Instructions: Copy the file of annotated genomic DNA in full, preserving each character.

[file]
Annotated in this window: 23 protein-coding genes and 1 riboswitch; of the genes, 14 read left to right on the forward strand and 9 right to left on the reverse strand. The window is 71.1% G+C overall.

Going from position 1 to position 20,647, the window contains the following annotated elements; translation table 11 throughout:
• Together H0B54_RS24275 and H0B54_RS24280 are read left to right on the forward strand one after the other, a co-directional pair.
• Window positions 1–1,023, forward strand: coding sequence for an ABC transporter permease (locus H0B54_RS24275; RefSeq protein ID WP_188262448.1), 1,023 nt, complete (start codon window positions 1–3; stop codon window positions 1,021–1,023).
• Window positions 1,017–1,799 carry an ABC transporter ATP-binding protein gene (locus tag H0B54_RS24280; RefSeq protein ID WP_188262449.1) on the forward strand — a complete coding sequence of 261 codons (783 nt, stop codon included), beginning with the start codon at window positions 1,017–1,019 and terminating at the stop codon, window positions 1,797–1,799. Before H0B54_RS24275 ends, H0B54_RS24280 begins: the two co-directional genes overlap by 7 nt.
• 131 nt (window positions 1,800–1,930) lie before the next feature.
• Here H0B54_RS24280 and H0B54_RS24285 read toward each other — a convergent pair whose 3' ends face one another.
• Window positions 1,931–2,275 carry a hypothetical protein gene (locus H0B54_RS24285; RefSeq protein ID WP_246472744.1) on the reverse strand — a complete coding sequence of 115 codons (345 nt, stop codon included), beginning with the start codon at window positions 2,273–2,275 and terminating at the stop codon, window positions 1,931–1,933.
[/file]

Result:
Annotated in this window: 23 protein-coding genes and 1 riboswitch; of the genes, 14 read left to right on the forward strand and 9 right to left on the reverse strand. The window is 71.1% G+C overall.

Going from position 1 to position 20,647, the window contains the following annotated elements; translation table 11 throughout:
• Together H0B54_RS24275 and H0B54_RS24280 are read left to right on the forward strand one after the other, a co-directional pair.
• Window positions 1–1,023, forward strand: coding sequence for an ABC transporter permease (locus H0B54_RS24275; RefSeq protein ID WP_188262448.1), 1,023 nt, complete (start codon window positions 1–3; stop codon window positions 1,021–1,023).
• Window positions 1,017–1,799 carry an ABC transporter ATP-binding protein gene (locus tag H0B54_RS24280; RefSeq protein ID WP_188262449.1) on the forward strand — a complete coding sequence of 261 codons (783 nt, stop codon included), beginning with the start codon at window positions 1,017–1,019 and terminating at the stop codon, window positions 1,797–1,799. Before H0B54_RS24275 ends, H0B54_RS24280 begins: the two co-directional genes overlap by 7 nt.
• 131 nt (window positions 1,800–1,930) lie before the next feature.
• Here H0B54_RS24280 and H0B54_RS24285 read toward each other — a convergent pair whose 3' ends face one another.
• Window positions 1,931–2,275 carry a hypothetical protein gene (locus H0B54_RS24285; RefSeq protein ID WP_246472744.1) on the reverse strand — a complete coding sequence of 115 codons (345 nt, stop codon included), beginning with the start codon at window positions 2,273–2,275 and terminating at the stop codon, window positions 1,931–1,933.